House Selina |  indlu selinah

Port Elizabeth, South Africa / gqeberha, emzantsi afrika

2020 - 21

front_03.jpeg
axo_hse_edited_edited_edited_edited.jpg

Client: Gogo Selinah
Partners in Charge/ Lead: Alisha Raman, Kevin Kimwelle
Collaborators/ Team: Sarvesh Singh, Hlwati Sigqibo, Living Lab,

Indalo World, Isuzu Motors
Location: Port Elizabeth
Status: Built/ Occupied

Tags: innovation, indigenous, steel, wood, concrete, alternate, culture, urban, sustainable, housing + interiors

Is building with waste the future of upcycling?

Gogo Selinah grew up in an era where Apartheid was prevalent in South Africa. It is the reason she has lived in a dilapidated house for so long. But she has a different vision for her granddaughter, Michelle.

Our response was to preserve the essence of social history embedded in the old house while designing a new story.
We were inspired by Lego Toys for systems thinking. Industries like automobiles and refrigeration see the production of a lot of scraps. Usually thrown away, trash can be powered anew by Circular Economics.  Imagine building in a lego-like manner with such waste but at an architectural scale.
These principles guided our remote collaboration for pre-fabrication and easy assembly on-site, all through the COVID Pandemic.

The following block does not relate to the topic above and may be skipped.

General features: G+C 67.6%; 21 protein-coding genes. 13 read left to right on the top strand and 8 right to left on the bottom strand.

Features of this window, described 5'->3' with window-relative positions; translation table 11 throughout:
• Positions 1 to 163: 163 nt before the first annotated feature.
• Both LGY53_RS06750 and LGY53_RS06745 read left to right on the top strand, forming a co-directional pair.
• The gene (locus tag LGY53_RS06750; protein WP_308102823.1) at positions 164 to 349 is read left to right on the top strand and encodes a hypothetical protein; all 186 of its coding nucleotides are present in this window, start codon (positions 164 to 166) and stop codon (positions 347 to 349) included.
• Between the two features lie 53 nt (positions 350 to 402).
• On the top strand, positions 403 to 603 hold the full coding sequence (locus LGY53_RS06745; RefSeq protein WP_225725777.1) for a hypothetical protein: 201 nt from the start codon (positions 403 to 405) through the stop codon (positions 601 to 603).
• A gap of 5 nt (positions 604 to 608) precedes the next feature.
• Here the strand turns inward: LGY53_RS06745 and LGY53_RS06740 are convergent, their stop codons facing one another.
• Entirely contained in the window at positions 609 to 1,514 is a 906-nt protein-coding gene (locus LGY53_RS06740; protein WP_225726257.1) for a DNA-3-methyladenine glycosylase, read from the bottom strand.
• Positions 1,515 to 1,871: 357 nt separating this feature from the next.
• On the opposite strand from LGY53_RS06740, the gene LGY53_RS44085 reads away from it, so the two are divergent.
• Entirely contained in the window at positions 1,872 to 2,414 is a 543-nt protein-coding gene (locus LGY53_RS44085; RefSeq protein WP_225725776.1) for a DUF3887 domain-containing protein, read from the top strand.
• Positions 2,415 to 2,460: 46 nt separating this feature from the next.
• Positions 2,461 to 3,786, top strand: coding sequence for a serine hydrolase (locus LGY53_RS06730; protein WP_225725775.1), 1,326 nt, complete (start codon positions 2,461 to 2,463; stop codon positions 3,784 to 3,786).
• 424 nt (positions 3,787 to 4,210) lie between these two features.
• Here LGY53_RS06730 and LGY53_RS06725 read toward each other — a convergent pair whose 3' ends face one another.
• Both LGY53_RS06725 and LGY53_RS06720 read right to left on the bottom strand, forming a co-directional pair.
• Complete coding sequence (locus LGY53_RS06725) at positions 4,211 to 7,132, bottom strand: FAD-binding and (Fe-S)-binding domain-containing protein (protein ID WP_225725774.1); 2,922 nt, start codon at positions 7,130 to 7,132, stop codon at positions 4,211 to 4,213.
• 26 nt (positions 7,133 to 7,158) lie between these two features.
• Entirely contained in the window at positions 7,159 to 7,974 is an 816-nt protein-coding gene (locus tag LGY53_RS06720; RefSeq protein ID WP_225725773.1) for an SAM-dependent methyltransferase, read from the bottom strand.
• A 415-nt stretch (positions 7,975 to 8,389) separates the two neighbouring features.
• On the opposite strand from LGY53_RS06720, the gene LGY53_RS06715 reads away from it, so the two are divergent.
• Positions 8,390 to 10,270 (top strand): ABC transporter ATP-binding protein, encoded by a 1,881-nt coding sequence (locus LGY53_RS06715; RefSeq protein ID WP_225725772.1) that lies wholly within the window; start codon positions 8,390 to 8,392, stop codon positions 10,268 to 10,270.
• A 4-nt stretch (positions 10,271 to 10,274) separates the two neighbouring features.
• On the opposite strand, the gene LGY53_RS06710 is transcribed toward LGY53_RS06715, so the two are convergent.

Juxtaposing the old and new in a conversation
house selinah
entrance.jpeg

(clockwise) 1. Juxtaposing the old and new in a conversation 2. gable roof opens up to invite light into the house 3. waste is cycled up through information modelling into the intricate design of a home for posterity.

kitchen.jpeg
130274044_3494503573998926_7347641572462515703_n.jpg

1. life unfolds in an intimate new kitchen 2. all food to be cooked is cultivated within precinct as urban agriculture

The new volume latches onto the old space under one roof punctuated in acrylic to invite daylight within. Clerestories secure the whole interiors while boosting cross-ventilation. Even old car seats reincarnate as sofas.An amalgam of social heritage and innovation, every detail in the house celebrates up-cycling. It matures into an institution of cultural justice rooted in the humble poetry of everyday life.

Field Notes